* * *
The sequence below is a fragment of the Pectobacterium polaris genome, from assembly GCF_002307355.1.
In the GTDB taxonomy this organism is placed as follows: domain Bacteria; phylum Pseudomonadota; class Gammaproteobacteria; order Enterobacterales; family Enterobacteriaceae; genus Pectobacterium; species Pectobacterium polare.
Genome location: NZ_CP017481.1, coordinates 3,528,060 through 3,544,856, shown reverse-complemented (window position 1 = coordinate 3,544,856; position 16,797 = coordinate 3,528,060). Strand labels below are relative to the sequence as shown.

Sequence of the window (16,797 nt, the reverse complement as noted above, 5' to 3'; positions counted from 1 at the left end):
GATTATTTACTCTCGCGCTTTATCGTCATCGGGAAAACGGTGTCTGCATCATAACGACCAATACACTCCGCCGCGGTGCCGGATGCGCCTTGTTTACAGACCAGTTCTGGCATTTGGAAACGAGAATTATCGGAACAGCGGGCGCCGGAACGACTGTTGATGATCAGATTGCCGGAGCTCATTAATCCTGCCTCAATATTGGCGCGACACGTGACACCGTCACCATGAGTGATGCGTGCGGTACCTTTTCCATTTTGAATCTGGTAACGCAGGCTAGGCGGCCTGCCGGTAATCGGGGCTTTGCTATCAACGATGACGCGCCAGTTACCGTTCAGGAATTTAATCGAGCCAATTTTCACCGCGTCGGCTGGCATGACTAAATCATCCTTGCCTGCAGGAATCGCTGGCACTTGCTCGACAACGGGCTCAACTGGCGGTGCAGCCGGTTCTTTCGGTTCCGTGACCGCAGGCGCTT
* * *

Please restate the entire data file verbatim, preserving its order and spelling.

The sequence below is a fragment of the Pectobacterium polaris genome, from assembly GCF_002307355.1.
In the GTDB taxonomy this organism is placed as follows: domain Bacteria; phylum Pseudomonadota; class Gammaproteobacteria; order Enterobacterales; family Enterobacteriaceae; genus Pectobacterium; species Pectobacterium polare.
Genome location: NZ_CP017481.1, coordinates 3,528,060 through 3,544,856, shown reverse-complemented (window position 1 = coordinate 3,544,856; position 16,797 = coordinate 3,528,060). Strand labels below are relative to the sequence as shown.

Sequence of the window (16,797 nt, the reverse complement as noted above, 5' to 3'; positions counted from 1 at the left end):
GATTATTTACTCTCGCGCTTTATCGTCATCGGGAAAACGGTGTCTGCATCATAACGACCAATACACTCCGCCGCGGTGCCGGATGCGCCTTGTTTACAGACCAGTTCTGGCATTTGGAAACGAGAATTATCGGAACAGCGGGCGCCGGAACGACTGTTGATGATCAGATTGCCGGAGCTCATTAATCCTGCCTCAATATTGGCGCGACACGTGACACCGTCACCATGAGTGATGCGTGCGGTACCTTTTCCATTTTGAATCTGGTAACGCAGGCTAGGCGGCCTGCCGGTAATCGGGGCTTTGCTATCAACGATGACGCGCCAGTTACCGTTCAGGAATTTAATCGAGCCAATTTTCACCGCGTCGGCTGGCATGACTAAATCATCCTTGCCTGCAGGAATCGCTGGCACTTGCTCGACAACGGGCTCAACTGGCGGTGCAGCCGGTTCTTTCGGTTCCGTGACCGCAGGCGCTT